U.S. Supreme Court Decision Legalizes Gay Marriage for the Nation
Tuesday, June 23, 2015
My daughter, Min, got engaged last week! She had never met anyone she wanted to marry, and I was settled in the thought that she never would marry. This is so wonderful! Her fiance, Luke, got her an opal surrounded by diamonds because she didn't want the traditional diamond solitaire. They are planning a Spring 2016 wedding, in the woods, very Bohemian style, which fits well with Min's hippy nature. They are currently looking for a suitable wooded venue that will let them bring in food, and have music well past the 11 p.m. Noise curfew time of most State Parks. Min has a friend who lives on 300 acres, so she's planning to see if any place on the property will work. I'm so happy for them. Luke is a really great guy. He's a vegetarian like Min. He dotes on her and is very kind and considerate of her, plus he has a good job and a good head on his shoulders. Min is very happy and I couldn't ask for more for her.
Friday, June 12, 2015
I received the following e-mail today. Have any of you heard about this?
In just a few days, key lawmakers will vote on a new scheme that will facilitate the spread of a restrictive ‘link tax’1 online. This backwards censorship plan is supported by a politician named Jean-Marie Cavada. A classic Internet villain who wants to hold onto the past.
We know Cavada hopes to usher in new powers that could see links and comments on Soundcloud, Facebook, and WhatsApp to your favorite blog redirected or blocked entirely.
Have you seen those “not available in your area” geo-block-like messages? Yeah, more of that sort of thing. We hate them too.
If Cavada gets his way we’ll see much more of that frustrating Internet censorship and it will affect users everywhere. Let’s all send him a message he can’t ignore now.
Here’s the rub: Cavada’s link censorship plan is about to be voted on in a powerful EU parliamentary committee he chairs.2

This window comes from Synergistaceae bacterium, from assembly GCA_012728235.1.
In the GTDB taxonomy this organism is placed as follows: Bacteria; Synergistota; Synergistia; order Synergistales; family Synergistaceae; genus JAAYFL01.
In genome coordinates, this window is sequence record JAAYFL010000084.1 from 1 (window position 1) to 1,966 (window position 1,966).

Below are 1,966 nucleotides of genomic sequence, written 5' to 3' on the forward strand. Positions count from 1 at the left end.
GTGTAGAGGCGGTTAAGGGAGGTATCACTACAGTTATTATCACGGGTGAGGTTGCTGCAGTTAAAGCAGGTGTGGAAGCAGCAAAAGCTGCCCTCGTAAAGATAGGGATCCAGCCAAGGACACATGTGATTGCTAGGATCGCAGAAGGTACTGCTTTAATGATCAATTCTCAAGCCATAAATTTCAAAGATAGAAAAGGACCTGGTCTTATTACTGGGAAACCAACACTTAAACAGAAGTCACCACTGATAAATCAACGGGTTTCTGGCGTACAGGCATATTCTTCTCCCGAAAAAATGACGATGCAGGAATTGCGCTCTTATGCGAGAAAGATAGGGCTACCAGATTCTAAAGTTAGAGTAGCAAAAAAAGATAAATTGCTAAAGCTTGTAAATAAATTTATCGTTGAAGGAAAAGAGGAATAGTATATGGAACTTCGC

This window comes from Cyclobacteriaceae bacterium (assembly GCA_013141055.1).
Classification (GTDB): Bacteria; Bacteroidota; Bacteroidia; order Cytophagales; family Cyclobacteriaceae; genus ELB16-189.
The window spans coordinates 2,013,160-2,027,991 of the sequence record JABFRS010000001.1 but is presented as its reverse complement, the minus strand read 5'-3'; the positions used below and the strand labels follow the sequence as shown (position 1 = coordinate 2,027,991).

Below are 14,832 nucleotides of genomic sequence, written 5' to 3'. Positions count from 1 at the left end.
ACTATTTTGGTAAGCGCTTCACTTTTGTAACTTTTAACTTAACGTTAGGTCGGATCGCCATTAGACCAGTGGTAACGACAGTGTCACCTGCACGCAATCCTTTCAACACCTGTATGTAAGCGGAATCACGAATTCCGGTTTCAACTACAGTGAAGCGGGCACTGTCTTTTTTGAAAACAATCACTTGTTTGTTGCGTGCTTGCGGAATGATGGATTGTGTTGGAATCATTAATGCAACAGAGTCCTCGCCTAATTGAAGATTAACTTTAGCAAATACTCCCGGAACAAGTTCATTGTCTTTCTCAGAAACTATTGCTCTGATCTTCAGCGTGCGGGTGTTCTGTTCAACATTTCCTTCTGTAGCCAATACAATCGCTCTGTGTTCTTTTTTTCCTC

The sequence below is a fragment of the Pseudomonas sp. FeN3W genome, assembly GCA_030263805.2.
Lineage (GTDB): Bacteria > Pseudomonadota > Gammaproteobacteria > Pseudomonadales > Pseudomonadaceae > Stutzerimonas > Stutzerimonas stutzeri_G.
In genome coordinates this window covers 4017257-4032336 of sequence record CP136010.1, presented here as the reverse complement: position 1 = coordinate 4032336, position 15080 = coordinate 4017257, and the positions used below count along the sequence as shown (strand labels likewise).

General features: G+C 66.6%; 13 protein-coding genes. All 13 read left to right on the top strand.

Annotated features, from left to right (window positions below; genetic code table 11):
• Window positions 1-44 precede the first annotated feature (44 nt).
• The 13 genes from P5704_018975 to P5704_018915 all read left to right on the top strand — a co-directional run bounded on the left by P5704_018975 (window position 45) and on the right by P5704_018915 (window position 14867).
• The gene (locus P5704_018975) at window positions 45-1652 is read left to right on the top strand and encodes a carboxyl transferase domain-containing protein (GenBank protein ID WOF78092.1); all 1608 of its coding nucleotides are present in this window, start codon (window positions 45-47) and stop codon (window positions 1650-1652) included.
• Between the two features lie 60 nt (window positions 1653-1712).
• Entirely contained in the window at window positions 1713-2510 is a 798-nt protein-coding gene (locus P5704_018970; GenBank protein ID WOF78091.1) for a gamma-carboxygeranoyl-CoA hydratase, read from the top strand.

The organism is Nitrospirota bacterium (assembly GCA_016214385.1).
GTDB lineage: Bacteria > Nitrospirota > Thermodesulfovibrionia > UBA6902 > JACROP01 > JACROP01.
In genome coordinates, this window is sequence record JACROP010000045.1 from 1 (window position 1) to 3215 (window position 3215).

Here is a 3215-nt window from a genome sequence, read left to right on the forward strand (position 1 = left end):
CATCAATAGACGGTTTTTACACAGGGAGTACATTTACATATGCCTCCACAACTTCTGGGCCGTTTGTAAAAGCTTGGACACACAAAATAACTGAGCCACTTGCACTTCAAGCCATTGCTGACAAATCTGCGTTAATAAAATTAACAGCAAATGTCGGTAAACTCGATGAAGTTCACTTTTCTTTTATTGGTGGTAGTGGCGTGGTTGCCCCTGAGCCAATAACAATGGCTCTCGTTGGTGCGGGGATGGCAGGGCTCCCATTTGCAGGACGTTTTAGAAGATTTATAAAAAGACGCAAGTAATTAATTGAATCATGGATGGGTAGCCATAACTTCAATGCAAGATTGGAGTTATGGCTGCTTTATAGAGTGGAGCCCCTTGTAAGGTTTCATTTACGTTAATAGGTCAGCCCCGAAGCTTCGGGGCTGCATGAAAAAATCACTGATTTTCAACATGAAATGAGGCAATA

Regardless of where you live many of your favourite websites and key web infrastructure will be covered by his irresponsible censorship scheme.
As it stands, if Cavada gets his way you could see some of your favourite websites being forced to pay a ‘link tax’ for pointing to information that’s freely available elsewhere.3
Get this: he even tried to scrub the input from Internet users from this decision-making process.4 He then tried to block a UN free expression expert from talking to key decision-makers about the problems with his restrictive plan.5 Who does that?
For Cavada to back off he needs to hear from as many of us as possible right now. The vote is in just a few days.
This isn’t the Internet we want: tell Cavada to back off this link censorship plan right now.
Every story has a hero and a villain, and this story is no different. We know which role Cavada is playing.
We have a hero: Pro-Internet champion Julia Reda has actually set out a positive roadmap5 for how to bring more of the Web we love to more people around the world.
Cavada is trying to ruin this forward-looking plan by inserting his censorship plan into the process. Let’s not let him do that.
-Meghan, on behalf of your OpenMedia team
PS: We need to make sure that Cavada hears our message loud and clear. And the more people who share this action, the easier that will be. Can you take a moment to share on Facebook and Twitter today?
 'Link tax' also known as 'ancillary copyright.' Find out more about it's effects here and here.
 Jean-Marie Cavada’s bio. Source: European Parliament.
, What does Cavada want the future of copyright to look like? Source.
 MEP scuffle points to EU copyright controversy. Source: EU Observer.
 Copyright evaluation report - explained. Source: Julia Reda.
Tuesday, June 9, 2015
Today I began working on the basement. B is finally home from Taiwan (Yay!) so he was helping me with all the heavy lifting and sorting.
We will get right back at it tomorrow. M will be here to also help. Yes, she came back early from England :-( but after she told me about the conditions of living and training, I can't say as I blame her, though I was hoping she would make it longer. Oh well. Now I'm off to visit blogs that I've neglected as of late.
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